Yale may be among the world’s top universities, but on Thursday, it was no match for a clumsy construction worker laboring near a key power line on Science Hill.
The University — and particularly its administrative offices — ground to a halt just before noon after a construction accident at Kroon Hall, the new home of the School of Forestry and Environmental Studies, knocked out power to much of central campus for much of the day and caused a chain reaction that later crippled the University’s phone system for several hours. No one was injured in the accident, officials said, but there was no shortage of inconvenience to go around.
As science labs plunged into darkness, the rest of Yale’s campus remained bright for at least an hour. Humanities students remained blissfully unaware of the misfortune that had befallen their science-loving peers. Still, whether sitting in seminars or dozing in lectures, they were only minutes away from the same fate.
The accident occurred at 11:45 a.m., when a piece of construction equipment operated by a subcontractor at the Kroon Hall work zone struck an underground high-voltage line, causing buildings on Science Hill to lose power immediately. The trouble cascaded across campus: At 12:43 p.m., power went out in William L. Harkness Hall. By 1 p.m., the outage had swept across most of Yale’s campus and the school’s telephone system went down, too.
Dining halls lost electricity during peak lunch hours, and most of central campus was affected.
“It’s one of these issues where it’s inconvenient, but it’s not catastrophic,” said John Bollier, the associate vice president for facilities operations. “It was just such that we had to go about the process of isolating [the problem], keeping it safe and getting the other buildings brought back online.”
Power and telephone service had been completely restored throughout the campus by about 4:30 p.m., officials said, and no additional interruptions in service were expected today.
But Thursday afternoon was much less pleasant. Facilities employees crisscrossed the campus in windowless vans, attempting to restore normalcy. The telephone system — which was back online shortly before 3 p.m. — was caused by the power outage, said Joseph Paolillo, senior director of infrastructure services for Yale’s Information Technology Services.
Power, meanwhile, took slightly longer to be restored in some parts of campus, posing particular problems in some laboratories on Science Hill, officials said.
“Primarily, in a situation like that, you want to proceed cautiously, and you want to make sure that safety is first and foremost,” said Louis Annino Jr., the director of facilities infrastructure. “Most of the facilities on the campus have redundant services to them. Carefully choreographing the steps to transfer the loads to alternates services — that’s what we did for the balance of the afternoon.”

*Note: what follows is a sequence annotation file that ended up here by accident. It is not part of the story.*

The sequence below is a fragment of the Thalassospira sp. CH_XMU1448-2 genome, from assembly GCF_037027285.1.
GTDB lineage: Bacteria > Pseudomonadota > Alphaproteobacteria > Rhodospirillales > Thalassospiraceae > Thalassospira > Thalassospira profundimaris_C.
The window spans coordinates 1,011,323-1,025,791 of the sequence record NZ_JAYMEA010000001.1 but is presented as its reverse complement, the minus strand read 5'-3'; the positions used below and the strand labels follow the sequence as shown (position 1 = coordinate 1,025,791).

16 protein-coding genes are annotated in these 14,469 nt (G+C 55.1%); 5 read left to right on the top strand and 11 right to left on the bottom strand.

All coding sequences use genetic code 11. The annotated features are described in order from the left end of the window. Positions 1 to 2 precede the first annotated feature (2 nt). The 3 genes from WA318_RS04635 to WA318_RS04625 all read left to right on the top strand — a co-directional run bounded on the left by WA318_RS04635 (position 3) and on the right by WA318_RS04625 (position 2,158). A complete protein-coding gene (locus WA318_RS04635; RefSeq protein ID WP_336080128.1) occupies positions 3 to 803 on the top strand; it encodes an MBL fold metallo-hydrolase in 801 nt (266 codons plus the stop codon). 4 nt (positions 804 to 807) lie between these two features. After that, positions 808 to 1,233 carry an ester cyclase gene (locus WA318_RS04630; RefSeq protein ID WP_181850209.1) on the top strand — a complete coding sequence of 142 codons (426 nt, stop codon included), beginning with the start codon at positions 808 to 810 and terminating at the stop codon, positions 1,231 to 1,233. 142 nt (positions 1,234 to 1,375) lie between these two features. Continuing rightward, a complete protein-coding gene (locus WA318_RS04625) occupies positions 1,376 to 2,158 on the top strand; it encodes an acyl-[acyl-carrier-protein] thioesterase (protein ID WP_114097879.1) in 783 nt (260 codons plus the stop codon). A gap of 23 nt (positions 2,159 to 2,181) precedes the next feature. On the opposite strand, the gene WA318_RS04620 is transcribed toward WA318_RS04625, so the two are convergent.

William Cross, a Yale fire inspector, said the outages triggered fire alarms in most buildings, which officers spent the rest of the day deactivating.
“We have a printer that records if a fire alarm comes in, and it was spitting out a whole bunch,” he said.
While the outages posed no physical threats to students, one near exception drew almost a score of fire fighters and security personnel to Yale’s campus.
At 1 p.m., the wail of fire sirens engulfed Cross Campus, as five New Haven fire trucks and engines, an ambulance and two police cars converged in front of 451 College St.
Onlookers took photographs of the fire trucks while firefighters toting axes and oxygen tanks poured into the building.
Only a few minutes earlier, employees had phoned security to report an odor of electrical burning, New Haven Deputy Fire Chief William Ryan said.
University Secretary Linda Lorimer was also on the scene. She echoed Ryan’s comments, noting that employees had detected the odor in the building’s basement.
Mary Jane Stevens, a senior administrative assistant in the Comparative Literature Department who works in the building, said she and several other employees were having lunch in the basement at the time of the outage.
“The power went out, and we smelled smoke and heard crackling from a mechanical room,” she said.
Afterwards, Rose Carrion, another employee in the building, called security.
Officers determined there was no smoke, and by 1:15, all fire officials had left.
Students from all corners of Yale’s campus were frustrated by the outage, which interrupted lunches and classes alike.
Charlotte Clune ’11 was in WLH taking a midterm when the room suddenly went dark.
“I thought the teacher was trying to tell us that the exam time was over — it really threw me off,” she said.
On the other end of campus, Anna Moser ’11 was blocked from entering the Yale Center for British Art, which shut its doors to patrons during the outage. She noted that even non-Yale students were thwarted in their quest to learn.
“There was a group of small children, and they were supposed to go in and draw, but they couldn’t,” Moser said. “I felt bad that their artistic creativity was stifled by the lack of electricity.”